For what it's worth, I do not think that I can accurately and consistently evaluate a skier's ability to ski challenging terrain well just by watching on groomed terrain. I can identify that the required skill set is there--or not--and I can certainly tell when they do NOT have what it will take to be successful. I can generally tell whether they are sufficiently skilled to attempt the run with some margin of safety. But I cannot ascertain, even for skiers who show exemplary flat-snow skills, that they are masters of terrain that I have not seen them ski. I've seen some pretty good racers, for example, who look surprisingly uncomfortable in terrain that I would have expected they'd find easy.
Perhaps that's the best example of the varying skill sets that are possible between Rocky Mountain and midwest instructors (for example). It would not be surprising to see a midwest full-cert instructor who grew up racing blow the doors off a Colorado full cert instructor (where the minimum race requirement is a gold Nastar medal) in a race course. But the tables would probably turn in the moguls and steeps and crud of Colorado. (Yes, a good racer should quickly become comfortable in terrain, and a good terrain skier should become much faster in a race course with a little focused mileage. The fundamental skills do transfer. But it does take some mileage.)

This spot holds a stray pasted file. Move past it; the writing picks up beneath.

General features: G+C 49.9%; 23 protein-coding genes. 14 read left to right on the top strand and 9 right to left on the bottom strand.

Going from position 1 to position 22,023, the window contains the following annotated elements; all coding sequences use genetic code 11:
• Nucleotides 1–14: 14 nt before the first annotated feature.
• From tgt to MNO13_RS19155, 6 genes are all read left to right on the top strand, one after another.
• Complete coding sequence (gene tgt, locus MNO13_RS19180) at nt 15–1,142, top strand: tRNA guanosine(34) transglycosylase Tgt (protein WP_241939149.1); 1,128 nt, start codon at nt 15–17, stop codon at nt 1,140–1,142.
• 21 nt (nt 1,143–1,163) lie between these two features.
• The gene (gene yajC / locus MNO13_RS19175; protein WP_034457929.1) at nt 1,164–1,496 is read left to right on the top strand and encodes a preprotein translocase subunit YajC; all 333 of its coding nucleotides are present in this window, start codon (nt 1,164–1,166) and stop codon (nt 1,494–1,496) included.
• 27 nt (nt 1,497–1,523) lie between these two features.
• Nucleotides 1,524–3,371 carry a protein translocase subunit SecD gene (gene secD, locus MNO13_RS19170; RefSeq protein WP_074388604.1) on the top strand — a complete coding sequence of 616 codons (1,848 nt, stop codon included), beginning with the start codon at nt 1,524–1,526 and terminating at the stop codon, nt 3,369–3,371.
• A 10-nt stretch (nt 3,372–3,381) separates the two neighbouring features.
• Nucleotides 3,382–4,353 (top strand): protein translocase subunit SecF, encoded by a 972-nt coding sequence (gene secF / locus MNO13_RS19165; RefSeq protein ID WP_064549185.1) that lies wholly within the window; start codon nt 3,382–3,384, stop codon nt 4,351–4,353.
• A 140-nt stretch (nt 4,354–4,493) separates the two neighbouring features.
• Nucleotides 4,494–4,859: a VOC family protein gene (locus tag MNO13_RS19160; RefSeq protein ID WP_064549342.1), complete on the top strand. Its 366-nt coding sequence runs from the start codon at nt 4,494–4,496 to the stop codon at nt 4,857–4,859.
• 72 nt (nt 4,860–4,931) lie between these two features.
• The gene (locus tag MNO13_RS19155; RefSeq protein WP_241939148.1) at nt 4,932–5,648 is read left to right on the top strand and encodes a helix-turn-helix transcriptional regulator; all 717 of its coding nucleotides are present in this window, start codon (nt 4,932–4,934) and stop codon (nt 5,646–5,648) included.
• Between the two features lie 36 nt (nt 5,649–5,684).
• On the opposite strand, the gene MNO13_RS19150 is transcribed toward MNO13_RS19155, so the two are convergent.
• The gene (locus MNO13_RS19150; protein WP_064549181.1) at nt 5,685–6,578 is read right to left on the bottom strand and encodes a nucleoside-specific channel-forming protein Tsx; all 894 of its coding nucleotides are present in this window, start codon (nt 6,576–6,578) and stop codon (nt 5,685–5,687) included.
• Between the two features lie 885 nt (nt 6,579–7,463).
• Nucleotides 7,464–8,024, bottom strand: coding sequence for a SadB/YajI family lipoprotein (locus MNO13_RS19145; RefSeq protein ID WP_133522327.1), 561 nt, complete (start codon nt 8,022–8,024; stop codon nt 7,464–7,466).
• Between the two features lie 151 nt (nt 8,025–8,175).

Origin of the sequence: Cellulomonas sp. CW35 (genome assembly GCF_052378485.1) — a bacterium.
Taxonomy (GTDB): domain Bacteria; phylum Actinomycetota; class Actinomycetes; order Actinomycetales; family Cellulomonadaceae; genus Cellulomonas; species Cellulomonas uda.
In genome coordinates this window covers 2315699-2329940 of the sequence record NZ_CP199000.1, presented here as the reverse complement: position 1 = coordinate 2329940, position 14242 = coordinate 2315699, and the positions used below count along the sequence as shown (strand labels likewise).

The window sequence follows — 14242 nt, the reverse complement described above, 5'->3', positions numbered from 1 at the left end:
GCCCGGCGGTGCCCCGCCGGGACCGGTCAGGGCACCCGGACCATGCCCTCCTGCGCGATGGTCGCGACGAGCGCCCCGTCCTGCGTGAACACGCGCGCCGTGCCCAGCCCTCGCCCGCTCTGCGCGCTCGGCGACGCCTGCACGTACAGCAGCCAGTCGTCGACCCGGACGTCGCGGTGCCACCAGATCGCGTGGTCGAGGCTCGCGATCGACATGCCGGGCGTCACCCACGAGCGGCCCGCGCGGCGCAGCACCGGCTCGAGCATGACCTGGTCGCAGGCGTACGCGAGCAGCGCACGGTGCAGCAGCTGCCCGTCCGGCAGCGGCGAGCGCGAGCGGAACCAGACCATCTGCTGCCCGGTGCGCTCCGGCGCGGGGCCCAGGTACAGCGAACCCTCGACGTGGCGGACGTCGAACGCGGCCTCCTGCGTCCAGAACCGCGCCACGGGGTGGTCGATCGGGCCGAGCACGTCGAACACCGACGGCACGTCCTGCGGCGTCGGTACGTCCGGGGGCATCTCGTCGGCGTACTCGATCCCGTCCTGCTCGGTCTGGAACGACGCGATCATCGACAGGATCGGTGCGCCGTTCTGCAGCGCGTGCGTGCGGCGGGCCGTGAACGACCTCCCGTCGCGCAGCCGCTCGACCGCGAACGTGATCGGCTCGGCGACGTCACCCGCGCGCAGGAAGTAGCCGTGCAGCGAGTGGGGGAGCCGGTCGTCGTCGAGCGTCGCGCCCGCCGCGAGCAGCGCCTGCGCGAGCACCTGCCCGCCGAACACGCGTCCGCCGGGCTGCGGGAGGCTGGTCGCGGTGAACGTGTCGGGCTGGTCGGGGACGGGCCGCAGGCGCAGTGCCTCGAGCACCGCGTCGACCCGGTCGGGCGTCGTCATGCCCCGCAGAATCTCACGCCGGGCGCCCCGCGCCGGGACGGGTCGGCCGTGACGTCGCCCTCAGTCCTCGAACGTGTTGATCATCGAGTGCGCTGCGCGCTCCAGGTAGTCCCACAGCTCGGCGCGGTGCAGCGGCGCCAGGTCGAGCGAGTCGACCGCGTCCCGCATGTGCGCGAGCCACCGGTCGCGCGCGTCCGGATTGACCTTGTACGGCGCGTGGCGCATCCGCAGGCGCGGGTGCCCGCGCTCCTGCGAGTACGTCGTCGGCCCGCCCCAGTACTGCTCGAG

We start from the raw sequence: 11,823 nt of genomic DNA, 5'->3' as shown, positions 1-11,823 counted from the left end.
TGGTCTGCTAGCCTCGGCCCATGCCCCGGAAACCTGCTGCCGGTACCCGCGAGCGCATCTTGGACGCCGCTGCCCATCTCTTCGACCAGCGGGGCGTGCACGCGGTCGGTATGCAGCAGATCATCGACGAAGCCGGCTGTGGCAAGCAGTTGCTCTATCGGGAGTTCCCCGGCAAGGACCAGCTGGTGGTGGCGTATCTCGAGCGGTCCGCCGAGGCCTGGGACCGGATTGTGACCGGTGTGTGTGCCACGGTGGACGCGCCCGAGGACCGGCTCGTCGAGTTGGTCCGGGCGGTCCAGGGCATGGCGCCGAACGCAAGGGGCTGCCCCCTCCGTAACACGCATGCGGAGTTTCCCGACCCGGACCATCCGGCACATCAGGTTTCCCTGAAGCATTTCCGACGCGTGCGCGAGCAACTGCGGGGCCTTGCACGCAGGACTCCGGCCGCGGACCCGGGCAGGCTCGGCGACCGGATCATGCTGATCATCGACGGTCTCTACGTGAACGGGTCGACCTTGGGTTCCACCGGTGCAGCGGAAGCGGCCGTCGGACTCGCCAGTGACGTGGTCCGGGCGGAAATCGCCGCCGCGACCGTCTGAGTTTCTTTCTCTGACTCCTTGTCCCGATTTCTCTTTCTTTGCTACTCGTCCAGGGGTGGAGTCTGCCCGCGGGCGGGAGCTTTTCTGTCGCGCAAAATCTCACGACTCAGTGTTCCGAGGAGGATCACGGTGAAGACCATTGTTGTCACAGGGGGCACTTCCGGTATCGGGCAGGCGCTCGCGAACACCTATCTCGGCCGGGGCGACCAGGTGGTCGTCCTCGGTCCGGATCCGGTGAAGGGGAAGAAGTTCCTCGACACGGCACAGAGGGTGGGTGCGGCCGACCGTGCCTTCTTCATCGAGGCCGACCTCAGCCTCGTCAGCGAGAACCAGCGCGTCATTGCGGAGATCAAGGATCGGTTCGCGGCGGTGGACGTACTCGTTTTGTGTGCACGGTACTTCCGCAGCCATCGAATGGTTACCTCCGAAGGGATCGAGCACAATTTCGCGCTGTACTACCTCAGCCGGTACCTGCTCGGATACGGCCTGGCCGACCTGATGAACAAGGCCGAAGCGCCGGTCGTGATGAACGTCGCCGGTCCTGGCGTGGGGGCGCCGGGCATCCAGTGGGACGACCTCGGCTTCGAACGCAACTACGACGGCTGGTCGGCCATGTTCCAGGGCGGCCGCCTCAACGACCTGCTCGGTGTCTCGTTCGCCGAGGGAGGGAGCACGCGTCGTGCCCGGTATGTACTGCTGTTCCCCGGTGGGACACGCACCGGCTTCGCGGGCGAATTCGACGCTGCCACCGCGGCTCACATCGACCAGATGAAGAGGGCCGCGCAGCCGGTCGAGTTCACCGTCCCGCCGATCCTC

Which brings me back to the point at hand. Should a retired World Cup racer be given a "bye" to Full Certification--at least the skiing component--based on extraordinary ability in the race world? My observations and experience suggest that they should not--that there is a lot more to teaching and demonstrating effectively, especially across the spectrum of abilities, speeds, and terrain/conditions, than they have probably learned simply from racing, no matter how successful they were at that. And I've known more than a few who have appreciated what they've learned when they became instructors--and often wished they'd learned it before they retired from racing. Of course, what they may lack is not athleticism or basic skill--it is adaptability, specific discipline, and understanding for demonstrating particular movements and variations, sometimes in isolation, for varying skill levels and speeds, and for breaking down wholes into parts.